This blog explores the understanding of ‘Under 5 Mortality’ (U5M) and risk factors present in Bihar. In-depth interviews were conducted with three pediatricians in Patna; two of them are retired government doctors currently practicing in their private clinics running out of their residence, and the other is a medical professor at a government medical institute in Patna who also runs a private clinic. All three pediatricians were interviewed in their private premises.
An expert guideline was prepared for these interviews, it was an open ended questionnaire aimed to capture perceptions of vulnerability and understand risk factors that perpetuate vulnerability. It further explored the challenges existing in Bihar in terms of providing adequate health services to beneficiaries.
Risk factors that come together to make children vulnerable in Bihar
- Bihar is one of the most vulnerable states in India for mothers and children. Children in Bihar are suffering from treatable diseases. Cultural and socio-economic barrier are much more evident in Bihar as compared to other states.
- Poor sanitation practices, impure drinking water and extreme weather conditions contribute to many infectious water borne diseases.
- Children mostly suffer from infectious diseases that affect the lungs (pneumonia), Brain (meningitis) and cause diarrhea. The lack of basic sanitation facilities and poor hygienic practices could be the causes of these diseases.
- Availability of proper drinking water and appropriate nutrition within a poor family is a challenge.
Dr. Kumar, who practiced in Begusarai district for a decade stated that
“ Hygienic practices are lacking in Bihar, uneducated families do not understand the importance of hygiene and proper sanitation. Open defecation is a common sight in villages and even in slums of Patna. Families that do have toilet do not use them on regular basis. There is no proper mechanism for discarding the leach pit toilets, open drains which run inside the houses are very harmful, they are water stagnation points and result in mosquito breeding”.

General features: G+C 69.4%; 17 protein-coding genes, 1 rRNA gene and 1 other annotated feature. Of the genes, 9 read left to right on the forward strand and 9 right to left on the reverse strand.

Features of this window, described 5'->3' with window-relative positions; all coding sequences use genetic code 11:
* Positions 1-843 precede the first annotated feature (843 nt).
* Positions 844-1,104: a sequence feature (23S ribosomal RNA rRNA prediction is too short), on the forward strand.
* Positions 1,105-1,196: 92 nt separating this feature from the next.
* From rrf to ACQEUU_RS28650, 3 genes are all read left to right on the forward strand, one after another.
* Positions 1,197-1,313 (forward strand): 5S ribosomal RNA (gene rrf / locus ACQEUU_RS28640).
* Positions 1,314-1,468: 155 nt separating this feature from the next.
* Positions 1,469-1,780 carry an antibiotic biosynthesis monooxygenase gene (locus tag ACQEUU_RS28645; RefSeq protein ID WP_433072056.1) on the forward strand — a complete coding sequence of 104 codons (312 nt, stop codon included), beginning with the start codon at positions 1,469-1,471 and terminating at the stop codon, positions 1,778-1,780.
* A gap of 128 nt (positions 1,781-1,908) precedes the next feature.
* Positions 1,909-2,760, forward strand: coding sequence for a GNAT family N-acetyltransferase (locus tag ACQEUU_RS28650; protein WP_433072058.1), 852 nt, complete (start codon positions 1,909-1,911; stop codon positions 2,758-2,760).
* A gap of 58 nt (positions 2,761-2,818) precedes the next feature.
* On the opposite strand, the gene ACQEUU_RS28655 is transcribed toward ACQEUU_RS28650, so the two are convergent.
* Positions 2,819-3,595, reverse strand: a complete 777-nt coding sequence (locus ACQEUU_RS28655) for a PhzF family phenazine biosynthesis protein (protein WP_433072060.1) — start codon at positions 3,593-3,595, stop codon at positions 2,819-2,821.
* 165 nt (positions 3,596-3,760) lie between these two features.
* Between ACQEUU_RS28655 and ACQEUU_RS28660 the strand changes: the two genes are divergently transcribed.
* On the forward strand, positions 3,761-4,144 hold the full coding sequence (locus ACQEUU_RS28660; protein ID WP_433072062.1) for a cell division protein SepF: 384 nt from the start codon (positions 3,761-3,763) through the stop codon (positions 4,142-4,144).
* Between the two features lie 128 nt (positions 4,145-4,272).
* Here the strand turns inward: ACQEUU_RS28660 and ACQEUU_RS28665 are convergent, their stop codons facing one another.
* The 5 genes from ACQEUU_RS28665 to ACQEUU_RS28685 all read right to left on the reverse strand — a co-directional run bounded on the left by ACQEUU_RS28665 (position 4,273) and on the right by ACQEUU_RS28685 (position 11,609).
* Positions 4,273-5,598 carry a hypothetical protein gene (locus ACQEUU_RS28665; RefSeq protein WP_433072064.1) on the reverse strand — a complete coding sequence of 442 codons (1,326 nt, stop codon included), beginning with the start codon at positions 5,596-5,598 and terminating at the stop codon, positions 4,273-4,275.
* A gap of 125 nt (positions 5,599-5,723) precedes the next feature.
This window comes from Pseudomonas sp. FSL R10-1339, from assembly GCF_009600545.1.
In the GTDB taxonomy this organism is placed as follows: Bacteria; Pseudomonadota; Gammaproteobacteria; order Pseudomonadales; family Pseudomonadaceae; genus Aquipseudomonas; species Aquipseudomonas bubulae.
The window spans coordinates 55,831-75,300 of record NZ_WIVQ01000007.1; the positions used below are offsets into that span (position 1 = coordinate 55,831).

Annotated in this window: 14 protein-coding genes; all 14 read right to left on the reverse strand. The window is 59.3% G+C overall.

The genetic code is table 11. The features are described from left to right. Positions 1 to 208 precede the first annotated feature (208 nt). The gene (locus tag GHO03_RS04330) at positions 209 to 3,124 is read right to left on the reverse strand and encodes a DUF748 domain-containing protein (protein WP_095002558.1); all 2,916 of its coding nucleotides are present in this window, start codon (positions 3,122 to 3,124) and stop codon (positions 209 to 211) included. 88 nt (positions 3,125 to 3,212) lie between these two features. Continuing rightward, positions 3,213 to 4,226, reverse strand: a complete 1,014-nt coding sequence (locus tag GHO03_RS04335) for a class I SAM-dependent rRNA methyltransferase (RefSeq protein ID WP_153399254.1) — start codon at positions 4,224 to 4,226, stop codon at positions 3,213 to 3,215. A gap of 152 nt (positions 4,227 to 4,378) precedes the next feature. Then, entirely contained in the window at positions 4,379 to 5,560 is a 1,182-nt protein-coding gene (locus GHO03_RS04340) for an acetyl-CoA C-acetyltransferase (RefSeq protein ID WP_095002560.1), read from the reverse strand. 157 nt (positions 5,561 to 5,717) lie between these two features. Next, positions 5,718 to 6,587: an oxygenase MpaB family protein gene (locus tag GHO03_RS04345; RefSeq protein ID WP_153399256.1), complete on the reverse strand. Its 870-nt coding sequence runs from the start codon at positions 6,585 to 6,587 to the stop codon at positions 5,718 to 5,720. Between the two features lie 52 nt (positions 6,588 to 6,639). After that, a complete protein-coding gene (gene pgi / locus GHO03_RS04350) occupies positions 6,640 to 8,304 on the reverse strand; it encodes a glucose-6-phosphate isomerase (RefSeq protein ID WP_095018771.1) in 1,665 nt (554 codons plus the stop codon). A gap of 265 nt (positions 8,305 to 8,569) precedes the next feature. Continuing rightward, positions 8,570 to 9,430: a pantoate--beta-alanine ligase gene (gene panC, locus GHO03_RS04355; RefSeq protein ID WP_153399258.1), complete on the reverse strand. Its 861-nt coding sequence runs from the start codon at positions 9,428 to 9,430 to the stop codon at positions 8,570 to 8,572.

- Poor child care practices and lack of education among mothers plays a crucial role in making a child vulnerable.
Dr. Aggarwal, who is a medical professor stated that
“Mothers in poor families are uneducated, they all practice breast feeding but not exclusively. This results in exposure to infections. Mothers who work as daily wage workers, and have more than two children prefer feeding packaged or cow milk over breastfeeding. Elder siblings who themselves have not reached teenage are compelled to look after the youngest child of the family. Imagine the type of care a child receives, left to play in unhygienic conditions”.
- Improper complementary feeding and poor nutritional practices are prevalent among families in Bihar.
Dr. Nigam talked about the poor nutritional practices followed among families and how it impacts the health of a child.
“In Bihar, malnutrition is very commonly seen among children, they have weak bones, poor height to weight ratio and are prone to illnesses. It is more prevalent among females because they are neglected and not properly cared for. Female children are not adequately fed as compared to male children. Children mostly suffer from malnutrition in poor families that can just about afford two meals a day. They do not receive adequate nutrition and are susceptible to infection since their environmental surroundings are contaminated with human feces, stagnant water etc.” He further added that “once a child is suffering from a combination of malnutrition and infections, he/she is more prone to morbidity and mortality”
Clinical signs of vulnerability
“A child who is Malnourished is a child who is vulnerable” Said Dr. Aggarwal. Malnutrition is the underlying cause of all illnesses prevalent in children. Pneumonia, diarrhea, chikunguniya, malaria, typhoid etc are all opportunistic infections. When a child has a poor immune system, repeated biological insults further deteriorate his/her condition. A child who falls in the growth faltering curve of the Glasgow scale (WHO growth monitoring scale) needs immediate attention. Other dangerous signs that can be observed by a layman are: